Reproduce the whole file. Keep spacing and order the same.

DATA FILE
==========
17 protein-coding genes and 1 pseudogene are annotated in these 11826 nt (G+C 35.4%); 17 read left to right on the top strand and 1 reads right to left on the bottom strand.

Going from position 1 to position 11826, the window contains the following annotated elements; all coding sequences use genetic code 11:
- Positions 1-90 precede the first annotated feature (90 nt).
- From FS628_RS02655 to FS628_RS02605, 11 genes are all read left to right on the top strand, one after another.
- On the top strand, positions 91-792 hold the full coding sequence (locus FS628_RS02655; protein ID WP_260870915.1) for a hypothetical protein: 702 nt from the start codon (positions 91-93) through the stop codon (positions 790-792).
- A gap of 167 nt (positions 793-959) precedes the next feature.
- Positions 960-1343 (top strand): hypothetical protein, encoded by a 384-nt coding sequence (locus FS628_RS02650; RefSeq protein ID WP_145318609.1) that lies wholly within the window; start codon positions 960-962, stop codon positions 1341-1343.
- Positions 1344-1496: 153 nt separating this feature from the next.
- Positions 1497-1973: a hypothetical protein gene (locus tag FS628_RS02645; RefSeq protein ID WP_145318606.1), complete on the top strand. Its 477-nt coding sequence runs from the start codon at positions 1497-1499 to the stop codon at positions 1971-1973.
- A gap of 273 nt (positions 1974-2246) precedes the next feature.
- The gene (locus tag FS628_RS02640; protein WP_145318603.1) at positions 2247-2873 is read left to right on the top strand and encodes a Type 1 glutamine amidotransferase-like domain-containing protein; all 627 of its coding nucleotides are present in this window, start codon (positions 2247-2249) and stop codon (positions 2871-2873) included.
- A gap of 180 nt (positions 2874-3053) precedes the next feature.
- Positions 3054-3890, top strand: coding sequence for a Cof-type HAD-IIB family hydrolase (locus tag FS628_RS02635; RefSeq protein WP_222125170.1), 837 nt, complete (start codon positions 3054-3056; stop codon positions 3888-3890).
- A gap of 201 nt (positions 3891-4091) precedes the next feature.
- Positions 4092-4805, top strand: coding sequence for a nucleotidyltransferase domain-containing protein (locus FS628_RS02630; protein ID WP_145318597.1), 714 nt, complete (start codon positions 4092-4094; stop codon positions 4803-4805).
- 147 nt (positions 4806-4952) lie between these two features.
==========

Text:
17 protein-coding genes and 1 pseudogene are annotated in these 11826 nt (G+C 35.4%); 17 read left to right on the top strand and 1 reads right to left on the bottom strand.

Going from position 1 to position 11826, the window contains the following annotated elements; all coding sequences use genetic code 11:
- Positions 1-90 precede the first annotated feature (90 nt).
- From FS628_RS02655 to FS628_RS02605, 11 genes are all read left to right on the top strand, one after another.
- On the top strand, positions 91-792 hold the full coding sequence (locus FS628_RS02655; protein ID WP_260870915.1) for a hypothetical protein: 702 nt from the start codon (positions 91-93) through the stop codon (positions 790-792).
- A gap of 167 nt (positions 793-959) precedes the next feature.
- Positions 960-1343 (top strand): hypothetical protein, encoded by a 384-nt coding sequence (locus FS628_RS02650; RefSeq protein ID WP_145318609.1) that lies wholly within the window; start codon positions 960-962, stop codon positions 1341-1343.
- Positions 1344-1496: 153 nt separating this feature from the next.
- Positions 1497-1973: a hypothetical protein gene (locus tag FS628_RS02645; RefSeq protein ID WP_145318606.1), complete on the top strand. Its 477-nt coding sequence runs from the start codon at positions 1497-1499 to the stop codon at positions 1971-1973.
- A gap of 273 nt (positions 1974-2246) precedes the next feature.
- The gene (locus tag FS628_RS02640; protein WP_145318603.1) at positions 2247-2873 is read left to right on the top strand and encodes a Type 1 glutamine amidotransferase-like domain-containing protein; all 627 of its coding nucleotides are present in this window, start codon (positions 2247-2249) and stop codon (positions 2871-2873) included.
- A gap of 180 nt (positions 2874-3053) precedes the next feature.
- Positions 3054-3890, top strand: coding sequence for a Cof-type HAD-IIB family hydrolase (locus tag FS628_RS02635; RefSeq protein WP_222125170.1), 837 nt, complete (start codon positions 3054-3056; stop codon positions 3888-3890).
- A gap of 201 nt (positions 3891-4091) precedes the next feature.
- Positions 4092-4805, top strand: coding sequence for a nucleotidyltransferase domain-containing protein (locus FS628_RS02630; protein ID WP_145318597.1), 714 nt, complete (start codon positions 4092-4094; stop codon positions 4803-4805).
- 147 nt (positions 4806-4952) lie between these two features.